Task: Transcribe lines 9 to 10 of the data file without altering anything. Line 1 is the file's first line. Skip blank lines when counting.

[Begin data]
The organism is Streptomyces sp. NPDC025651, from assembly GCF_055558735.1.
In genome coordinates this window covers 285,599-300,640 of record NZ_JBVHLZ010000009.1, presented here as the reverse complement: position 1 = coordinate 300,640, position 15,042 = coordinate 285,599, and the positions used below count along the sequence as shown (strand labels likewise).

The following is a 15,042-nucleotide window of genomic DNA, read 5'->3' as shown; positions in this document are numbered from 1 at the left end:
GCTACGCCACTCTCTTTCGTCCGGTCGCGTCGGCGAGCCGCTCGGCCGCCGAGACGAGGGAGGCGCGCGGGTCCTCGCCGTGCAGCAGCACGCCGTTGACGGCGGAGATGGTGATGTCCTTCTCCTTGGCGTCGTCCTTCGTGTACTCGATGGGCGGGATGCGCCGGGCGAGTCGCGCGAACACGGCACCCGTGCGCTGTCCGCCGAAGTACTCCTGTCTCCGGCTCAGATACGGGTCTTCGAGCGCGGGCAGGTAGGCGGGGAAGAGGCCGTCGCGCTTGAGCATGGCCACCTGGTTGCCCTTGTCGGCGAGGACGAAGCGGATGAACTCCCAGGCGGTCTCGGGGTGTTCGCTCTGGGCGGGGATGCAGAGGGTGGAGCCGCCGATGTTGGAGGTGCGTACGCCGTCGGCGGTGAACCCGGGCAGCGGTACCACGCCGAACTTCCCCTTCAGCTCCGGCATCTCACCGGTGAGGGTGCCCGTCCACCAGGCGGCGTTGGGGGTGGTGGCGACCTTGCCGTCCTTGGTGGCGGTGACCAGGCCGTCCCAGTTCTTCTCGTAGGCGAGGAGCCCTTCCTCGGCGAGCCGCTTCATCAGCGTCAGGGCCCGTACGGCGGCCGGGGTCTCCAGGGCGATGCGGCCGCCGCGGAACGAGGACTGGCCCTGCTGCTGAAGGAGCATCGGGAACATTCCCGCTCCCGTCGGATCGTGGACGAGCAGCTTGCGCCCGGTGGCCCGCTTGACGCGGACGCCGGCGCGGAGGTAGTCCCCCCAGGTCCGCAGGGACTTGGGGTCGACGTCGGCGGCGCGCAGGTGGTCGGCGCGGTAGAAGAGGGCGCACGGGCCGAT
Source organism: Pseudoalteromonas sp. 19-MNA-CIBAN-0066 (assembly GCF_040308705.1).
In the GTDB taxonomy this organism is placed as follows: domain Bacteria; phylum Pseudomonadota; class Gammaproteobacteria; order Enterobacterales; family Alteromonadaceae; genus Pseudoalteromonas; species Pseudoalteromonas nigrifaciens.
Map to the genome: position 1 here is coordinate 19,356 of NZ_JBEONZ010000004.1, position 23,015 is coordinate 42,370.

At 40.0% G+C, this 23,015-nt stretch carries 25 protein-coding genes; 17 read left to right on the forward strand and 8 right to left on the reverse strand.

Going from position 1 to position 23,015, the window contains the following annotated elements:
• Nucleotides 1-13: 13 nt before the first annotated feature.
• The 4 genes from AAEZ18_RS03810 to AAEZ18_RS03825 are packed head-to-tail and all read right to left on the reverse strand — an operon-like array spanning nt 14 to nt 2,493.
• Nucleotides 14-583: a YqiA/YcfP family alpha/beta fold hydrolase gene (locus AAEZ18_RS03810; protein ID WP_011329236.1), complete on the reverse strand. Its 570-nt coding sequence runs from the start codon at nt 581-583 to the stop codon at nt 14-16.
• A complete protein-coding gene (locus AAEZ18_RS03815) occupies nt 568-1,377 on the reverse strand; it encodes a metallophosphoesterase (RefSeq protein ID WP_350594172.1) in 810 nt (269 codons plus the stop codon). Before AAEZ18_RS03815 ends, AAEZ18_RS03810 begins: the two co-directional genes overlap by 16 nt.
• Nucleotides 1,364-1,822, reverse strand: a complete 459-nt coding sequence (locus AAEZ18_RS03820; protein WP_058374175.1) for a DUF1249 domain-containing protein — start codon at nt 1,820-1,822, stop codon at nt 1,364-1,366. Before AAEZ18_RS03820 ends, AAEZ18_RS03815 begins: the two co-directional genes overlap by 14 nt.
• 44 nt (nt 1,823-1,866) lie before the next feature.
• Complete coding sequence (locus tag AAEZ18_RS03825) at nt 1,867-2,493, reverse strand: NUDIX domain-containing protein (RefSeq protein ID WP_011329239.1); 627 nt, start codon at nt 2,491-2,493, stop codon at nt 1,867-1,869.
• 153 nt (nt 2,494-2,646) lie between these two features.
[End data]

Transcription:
Going from position 1 to position 23,015, the window contains the following annotated elements:
• Nucleotides 1-13: 13 nt before the first annotated feature.